Teaching Profession

National Teacher of the Year Jahana Hayes Is Running for Congress

By Sarah Schwartz — July 17, 2018 2 min read
  • Save to favorites
  • Print

When Jahana Hayes, the 2016 National Teacher of Year, decided to run for office, she was thinking about her students.

She wondered: “Who will speak for them? Who will share their story with the world?,” she explains in a campaign video released Thursday.

“Teachers are nation-builders,” she says. “That’s our job: To effect change, to improve outcomes. Isn’t that the same job of Congress?”

Hayes is running as a Democratic candidate for an open seat in Connecticut’s fifth district. A former history teacher at John F. Kennedy High School in Waterbury, Conn., she is now the talent and professional-development supervisor for the Waterbury public schools. Hayes will face off against Mary Glassman, a former town selectwoman who won the state Democratic party’s endorsement last month, in the Democratic primary on Aug. 14.

If Hayes is elected in November, she’ll be the first black woman to represent Connecticut in Congress. This is her first bid for elective office.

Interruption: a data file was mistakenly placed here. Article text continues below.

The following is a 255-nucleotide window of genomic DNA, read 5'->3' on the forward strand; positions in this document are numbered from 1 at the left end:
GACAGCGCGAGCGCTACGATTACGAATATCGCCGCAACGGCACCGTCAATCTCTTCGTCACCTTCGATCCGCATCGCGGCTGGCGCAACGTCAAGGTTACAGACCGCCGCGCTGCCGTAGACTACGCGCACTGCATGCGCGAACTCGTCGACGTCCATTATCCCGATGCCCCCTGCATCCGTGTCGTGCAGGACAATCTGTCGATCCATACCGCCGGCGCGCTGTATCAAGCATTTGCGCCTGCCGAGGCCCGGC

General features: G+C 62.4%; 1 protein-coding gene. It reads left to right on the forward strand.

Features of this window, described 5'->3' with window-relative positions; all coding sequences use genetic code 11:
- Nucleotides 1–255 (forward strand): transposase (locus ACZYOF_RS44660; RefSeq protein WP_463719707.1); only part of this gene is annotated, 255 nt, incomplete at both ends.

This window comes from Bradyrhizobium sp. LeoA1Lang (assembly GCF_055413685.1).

This year, in the wake of teacher strikes and protests, dozens of teachers have filed to run for office across the country. As my colleague Madeline Will reported, educators in states that saw teacher activism this spring are looking to harness that momentum and launch campaigns for state seats.

But Hayes—who is running in a state that hasn’t see large-scale teacher labor actions recently—is also part of another wave: A record number of women are running for House seats this year, with the greatest gains coming from Democratic women.

‘I’m a Fighter’

People from her neighborhood “aren’t supposed to run for Congress,” said Hayes, in her campaign video. Hayes grew up in a housing project in Waterbury and became a mother while still in high school. Her own mother struggled with addiction during Hayes’ childhood.

Facing and overcoming these obstacles have prepared her to be a fierce representative for her community, said Hayes.

“I’m a fighter,” Hayes told the Hartford Courant. “Time and time again, I have had doors shut in my face and have had to walk around and knock on the back door.’'

Education issues are front and center in Hayes’ policy platform. “Education saved my life, and I will ensure that all children from all communities have access to a high-quality education,” she writes on her campaign website.

Her platform calls for more resources and support for teachers, affordable college, and access to career training for students. She also supports a pathway to citizenship for undocumented immigrants, single-payer healthcare, gun control, environmental protection, and initiatives to combat racial discrimination and injustice.